How To Manage Change
Learn how to manage change on your projects, by implementing the change management best practices described in this video.
Hi, I’m Devin Deen, Content Director here at projectmanager.com. Hi. Thank you for joining me in today’s whiteboard session, where we’re going to talk about how to manage scope change on your project. Now, what’s really important to remember is the best way to manage scope change is not to do it yourself. Get your entire project team to help you with that.
What I find most effective in making that happen is actually getting that project team up to speed with the entire aspects of the project, in terms of what you’re meant to deliver, so that’s your scope of work; how you’re meant to deliver it, which is like your approach; the key deliverables that you have to produce for the client and what those acceptance criteria are; as well as the time frames to deliver all the deliverables to that client.
If your entire project team is 100% on board with what it is you’re doing and the extent of it, then they’ll be the ones who are best in place to detect any changes or potential deviations to that scope. You can’t do it yourself as being that scope cop-out there, you’ve got to get your agents out there working on your behalf. The best way that I like to do that is like I said before, get them to become familiar with the scope of what you’re doing.
One of the key ways to do that is get them to read the statement of work. Look at the project schedule, and be familiar with the functional components of what you’re delivering. So that might be reading the requirements document, and certainly the acceptance criteria.
Any new team member that joins a project after it’s started certainly needs to go through an induction process where they’re reading all this documentation and becoming 100% familiar with what it is your projects are delivering. That way they can detect those potential scope changes for you and bring them back so that you can manage them effectively.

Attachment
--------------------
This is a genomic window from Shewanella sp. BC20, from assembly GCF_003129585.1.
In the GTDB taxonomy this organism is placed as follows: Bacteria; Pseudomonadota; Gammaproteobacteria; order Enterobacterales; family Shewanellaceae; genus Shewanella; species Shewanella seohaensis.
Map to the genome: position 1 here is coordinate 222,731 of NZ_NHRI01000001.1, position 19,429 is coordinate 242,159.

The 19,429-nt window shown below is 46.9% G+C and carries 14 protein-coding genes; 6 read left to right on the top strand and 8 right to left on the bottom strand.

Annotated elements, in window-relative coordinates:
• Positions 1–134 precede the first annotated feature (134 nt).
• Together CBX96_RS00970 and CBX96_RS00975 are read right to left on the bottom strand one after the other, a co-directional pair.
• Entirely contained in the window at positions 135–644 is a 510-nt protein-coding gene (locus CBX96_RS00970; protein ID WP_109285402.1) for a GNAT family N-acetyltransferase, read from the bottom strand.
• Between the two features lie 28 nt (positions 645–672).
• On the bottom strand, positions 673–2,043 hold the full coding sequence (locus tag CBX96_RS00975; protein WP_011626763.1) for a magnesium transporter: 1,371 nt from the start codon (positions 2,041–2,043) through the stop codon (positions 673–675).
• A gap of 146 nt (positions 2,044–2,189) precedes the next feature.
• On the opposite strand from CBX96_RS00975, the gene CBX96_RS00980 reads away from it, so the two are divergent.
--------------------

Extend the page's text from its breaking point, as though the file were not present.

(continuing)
Next, you want those project team members to defend the scope. Look. It’s great that your client has got your trust and confidence and is asking you for new work. But ultimately, you’re there as a project manager to deliver a particular piece of work by a particular time frame. If your project team isn’t defending that for you on a day-to-day basis, you’re going to be out there fighting fires, trying to rope the client back into realistic expectations about what your team can deliver.
I’m not saying don’t do extra work. What I’m saying is when the potential scope item comes up, you’ve got to manage that effectively. Initially, what you want your project team doing is defending the scope. They shouldn’t say “no” fiercely to the client. But what they should say when a client asks for a new bit of functionality or a scope change is, “Hey, Mr. Client or Mrs. Client, that sounds like a really good idea. Why don’t I get my project manager to give you a call tomorrow and discuss that further?”
That’s a really polite way of saying “no”, but certainly acknowledging that what the client wants is valid, and that you as a project manager can then manage that scope item with the client at a later time.
Certainly, you need to use a change request process. Don’t informally agree on a handshake or a water cooler conversation to change the scope for your project. Use a process. Establish a process where you are doing impact assessments for that particular scope item, getting that reviewed perhaps by a steering committee or a core leadership team, and then planning that new bit of work into the ongoing baseline schedule that you’ve already developed.
It’s really easy off-the-cuff to say, “Oh, sure. We can do that so and so by this date.” But really, what you need to do is plan that in and get that formal approval. What’s really critical is if you don’t get that formal approval and if your team does that scope work without getting it, there is nine times out of ten you are not going to get paid for doing that extra work. In that way, it’s incredibly important to make sure your team is trained on not doing any new scope items before you actually get permission.
In this game, getting permission is much better than getting forgiveness, and I can guarantee you that most clients are very reluctant to pay out to your project team additional money for work that they didn’t officially authorize you to do. So, make sure that your project team members are certainly trained not to work on any new scope items unless they’ve been officially blessed and approved by the client.
The key to successfully managing scope changes on your project is to actually get your whole team to help you detect those potential scope changes and to religiously defend the scope of your project. Then when they bring those scope items back to you as a project manager, you can go back to the client, engage with them, and effectively set the expectations about what can and can’t be done through an effective change request process.
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